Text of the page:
Experienced corporate librarian with knowledge of multiple research tools.

AFTER

Adaptive and comfortable with change, an experienced corporate librarian with 12+ years of increasing responsibility as business intelligence manager for Fortune 500 pharmaceutical company, with specialization in Gartner, Forrester, and similar research tools.

Your goal is to include details that further document your qualifications for a specific job – this concrete information will make your resume stand out and help a hiring manager immediately see how you could successfully “hit the ground running” for them.

#3. Align not only with the job but also with the employer

Aligning with the job entails identifying keywords used in the job description and requirements, and then including several of the most critical ones in your summary statement. Rather than using your own language to describe your expertise, you want to very specifically mirror the keywords used in the job description so that it’s easy for an automated resume screener to identify them and pass your resume through the system.

In addition, however, one of the best reasons to include relevant details in your summary is that it enables you to further clarify how your experience and expertise align with not only the job, but also the employer. Did you work in the same industry, or with a similar product/service, or the employer’s target demographic? By including these details as in “mid-sized urban library” or “Fortune 500 pharmaceutical company” you can immediately demonstrate an additional area of alignment for a hiring manager.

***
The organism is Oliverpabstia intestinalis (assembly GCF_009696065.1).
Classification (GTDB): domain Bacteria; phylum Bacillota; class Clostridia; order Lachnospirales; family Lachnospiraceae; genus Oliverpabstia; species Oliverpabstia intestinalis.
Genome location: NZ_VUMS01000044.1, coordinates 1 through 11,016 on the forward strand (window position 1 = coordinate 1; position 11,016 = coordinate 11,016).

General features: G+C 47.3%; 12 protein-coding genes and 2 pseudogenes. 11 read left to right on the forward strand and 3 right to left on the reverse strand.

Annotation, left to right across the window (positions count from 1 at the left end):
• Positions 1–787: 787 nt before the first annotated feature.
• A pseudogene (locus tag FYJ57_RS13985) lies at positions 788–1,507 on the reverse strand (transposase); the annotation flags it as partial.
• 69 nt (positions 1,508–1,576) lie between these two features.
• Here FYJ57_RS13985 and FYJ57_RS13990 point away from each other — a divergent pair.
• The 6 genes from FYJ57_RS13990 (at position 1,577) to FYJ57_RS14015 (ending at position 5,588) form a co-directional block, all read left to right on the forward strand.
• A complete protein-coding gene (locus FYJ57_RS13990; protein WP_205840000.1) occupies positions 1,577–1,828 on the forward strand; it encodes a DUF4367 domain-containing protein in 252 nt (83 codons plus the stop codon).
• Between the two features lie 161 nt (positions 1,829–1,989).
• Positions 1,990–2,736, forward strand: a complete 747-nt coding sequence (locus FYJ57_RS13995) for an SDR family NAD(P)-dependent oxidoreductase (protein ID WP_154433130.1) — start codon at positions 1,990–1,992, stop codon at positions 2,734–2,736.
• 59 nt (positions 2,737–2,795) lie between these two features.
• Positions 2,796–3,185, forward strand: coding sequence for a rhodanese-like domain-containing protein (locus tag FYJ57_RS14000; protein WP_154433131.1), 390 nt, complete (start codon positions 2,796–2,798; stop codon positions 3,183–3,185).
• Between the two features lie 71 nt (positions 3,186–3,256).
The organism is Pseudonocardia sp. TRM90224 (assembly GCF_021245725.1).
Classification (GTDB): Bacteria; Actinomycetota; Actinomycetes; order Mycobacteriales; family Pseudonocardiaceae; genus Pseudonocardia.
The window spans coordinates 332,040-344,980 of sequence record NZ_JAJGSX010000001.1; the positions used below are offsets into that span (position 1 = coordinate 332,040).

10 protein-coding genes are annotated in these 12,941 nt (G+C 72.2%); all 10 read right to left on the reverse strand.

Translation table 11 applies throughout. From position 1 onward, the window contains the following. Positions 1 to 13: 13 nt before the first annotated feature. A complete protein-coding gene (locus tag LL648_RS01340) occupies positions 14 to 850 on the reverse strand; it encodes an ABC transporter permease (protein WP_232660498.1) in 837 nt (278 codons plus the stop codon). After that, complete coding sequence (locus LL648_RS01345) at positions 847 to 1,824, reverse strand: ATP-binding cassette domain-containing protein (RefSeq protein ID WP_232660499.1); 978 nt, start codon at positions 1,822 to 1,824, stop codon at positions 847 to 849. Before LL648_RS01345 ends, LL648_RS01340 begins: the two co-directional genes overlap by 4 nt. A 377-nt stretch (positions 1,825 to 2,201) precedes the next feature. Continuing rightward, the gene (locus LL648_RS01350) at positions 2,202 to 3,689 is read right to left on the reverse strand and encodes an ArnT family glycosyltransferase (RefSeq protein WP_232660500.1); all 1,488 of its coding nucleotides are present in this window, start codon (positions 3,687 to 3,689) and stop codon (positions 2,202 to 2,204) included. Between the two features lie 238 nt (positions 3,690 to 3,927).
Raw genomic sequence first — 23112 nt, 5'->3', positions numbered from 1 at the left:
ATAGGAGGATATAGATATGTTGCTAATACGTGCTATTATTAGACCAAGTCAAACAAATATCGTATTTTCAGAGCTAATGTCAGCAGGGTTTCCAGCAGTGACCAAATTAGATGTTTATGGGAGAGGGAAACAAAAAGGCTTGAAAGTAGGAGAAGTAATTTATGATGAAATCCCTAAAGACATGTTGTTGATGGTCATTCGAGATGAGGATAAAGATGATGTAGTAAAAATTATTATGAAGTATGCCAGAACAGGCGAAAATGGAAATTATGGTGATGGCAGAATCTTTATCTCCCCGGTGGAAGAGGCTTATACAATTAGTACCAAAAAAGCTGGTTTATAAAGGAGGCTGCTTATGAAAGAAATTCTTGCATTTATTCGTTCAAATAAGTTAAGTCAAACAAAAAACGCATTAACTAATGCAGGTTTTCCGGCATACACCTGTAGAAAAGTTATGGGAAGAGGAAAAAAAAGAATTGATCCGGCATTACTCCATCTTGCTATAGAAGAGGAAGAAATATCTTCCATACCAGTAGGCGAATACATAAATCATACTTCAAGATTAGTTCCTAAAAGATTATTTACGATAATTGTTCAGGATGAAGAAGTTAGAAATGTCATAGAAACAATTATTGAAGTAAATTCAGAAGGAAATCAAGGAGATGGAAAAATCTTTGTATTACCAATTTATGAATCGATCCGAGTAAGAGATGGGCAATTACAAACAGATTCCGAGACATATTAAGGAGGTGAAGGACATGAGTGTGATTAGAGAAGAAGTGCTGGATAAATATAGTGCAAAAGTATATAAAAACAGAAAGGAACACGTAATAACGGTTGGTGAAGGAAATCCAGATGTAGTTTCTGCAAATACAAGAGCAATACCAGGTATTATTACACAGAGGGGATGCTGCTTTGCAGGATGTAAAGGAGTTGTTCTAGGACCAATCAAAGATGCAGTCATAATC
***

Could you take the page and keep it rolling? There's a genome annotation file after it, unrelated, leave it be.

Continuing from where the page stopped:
Template to align summary statement with position

Here’s a fill-in-the-blank template to help you get started:

How long: _______________________

Indicate your years of experience doing related work to immediately confirm you meet their years-of-experience job requirement.

Who you worked with: _______________________

Indicate a specific community, title, role or clientele you’ve supported.

In what type of setting: _______________________

Indicate the type of library or information center, organization, industry, etc.

The results: _______________________

Share positive outcomes, quantifiable if possible.

The above summary statement template may result in something like the following:

7 years of research experience supporting attorneys and business development teams in AmLaw 100 law firms, meeting all deadlines and contributing to new client revenue worth over $25 million annually.

By including these details when relevant to the job for which you’re applying, your summary statement points out that you’re not only great in a specific area of expertise, but you’ve also practiced that expertise in ways and settings that can deliver added value to your potential employer. It’s an approach that enables you to differentiate your application from others’, and may help you land an interview.